Symantec identified a new sample of Duqu some days ago which is not detected by our FindDuquSys signature based tool. Most likely the authors play the cat and mouse game with us, so we took the next step and thanks for the Symantec sample we incorporated new signatures into v1.24.
No other modification is done - yet. We'll keep up analysis, please share possible samples on our submission link. Note that we have no information if the creators of Duqu tried to evade other detection methods of us, therefore, no modifications were made on them.
We are happy to introduce the Duqu Detector Toolkit v1.23 of CrySyS Lab as of 15/Mar/2012.
Besides new versions of the previous detector tools that provide usability enhancements, we now also provide two brand new detector tools. The upgraded toolkit will provide better functionality for those who have already successfully used the former version.
- New module: FindInjectedSections.exe finds injected code in system processes (e.g., injected code in lsass.exe).
- New module: FindDuquReg finds registry entries with high entropy. (There are known examples for valid programs that put high entropy data in the registry, so false positives are possible!)
- Components now accept a log level parameter to tune how much information should be collected.
- Four different sample batch files are included that correspond to four different usage scenarios: Lazy; Normal; Plus; Rigorous. In lazy mode some components simply won't run in order to avoid false positives.
- FindDuquSys now checks the System Volume Information folder recusively if possible; this helps to find traces in System Restore.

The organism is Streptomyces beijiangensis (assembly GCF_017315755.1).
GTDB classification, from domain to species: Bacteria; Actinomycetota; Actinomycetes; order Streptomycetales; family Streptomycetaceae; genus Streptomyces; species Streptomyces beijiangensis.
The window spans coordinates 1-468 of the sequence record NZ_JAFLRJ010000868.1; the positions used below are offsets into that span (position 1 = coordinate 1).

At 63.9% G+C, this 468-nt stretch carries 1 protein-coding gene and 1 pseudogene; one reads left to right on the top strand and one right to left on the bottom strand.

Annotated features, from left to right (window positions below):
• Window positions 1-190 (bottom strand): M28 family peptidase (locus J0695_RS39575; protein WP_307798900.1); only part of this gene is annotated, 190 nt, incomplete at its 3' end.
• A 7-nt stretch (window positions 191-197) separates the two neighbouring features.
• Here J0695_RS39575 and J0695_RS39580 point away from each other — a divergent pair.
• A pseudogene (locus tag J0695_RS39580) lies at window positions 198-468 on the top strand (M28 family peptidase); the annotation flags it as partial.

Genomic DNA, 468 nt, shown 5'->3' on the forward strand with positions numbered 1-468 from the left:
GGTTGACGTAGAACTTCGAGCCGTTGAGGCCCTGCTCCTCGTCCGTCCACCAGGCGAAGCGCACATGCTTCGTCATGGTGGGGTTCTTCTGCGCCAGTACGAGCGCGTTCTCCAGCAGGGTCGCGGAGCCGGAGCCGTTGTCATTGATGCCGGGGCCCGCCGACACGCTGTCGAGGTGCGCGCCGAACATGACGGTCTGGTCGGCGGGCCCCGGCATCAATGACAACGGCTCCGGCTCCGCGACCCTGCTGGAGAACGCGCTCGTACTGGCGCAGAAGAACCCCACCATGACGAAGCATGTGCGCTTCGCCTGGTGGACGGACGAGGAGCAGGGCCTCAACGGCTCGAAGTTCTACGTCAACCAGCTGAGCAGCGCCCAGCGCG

- Sample batch file is included for modifying access rights on the System Volume Information folder
- SHA-1 and MD5 sums and file size are now logged for the components found.
- Programs now report on exit and log command line parameters.
- Some improvements in error handling and reporting are provided.
Users may send us suspicious samples via the link: https://www.crysys.hu/duqusubmit/
Samples sent anonymously (e.g., via Tor) will be investigated and possibly shared with the A/V industry. Samples with known origin won't be shared withoutÂ the permission obtained from the origin.
We developed a detector toolkit that combines simple detection techniques to find Duqu infections on a computer or in a whole network. The toolkit contains signature and heuristics based methods and it is able to find traces of infections where components of the malware are already removed from the system.
The intention behind the tools is to find different types of anomalies (e.g., suspicious files) and known indicators of the presence of Duqu on the analyzed computer. As other anomaly detection tools, it is possible that it generates false positives. Therefore, professional personnel is needed to elaborate the resulting log files of the tool and decide about further steps.
This toolkit contains very simple, easy-to-analyze program source code, thus it may also be used in special environments, e.g. in critical infrastructures, after inspection of the source code (to check that there is no backdoor or malicious code inside) and recompiling.
Current version, GPLv3 license applies.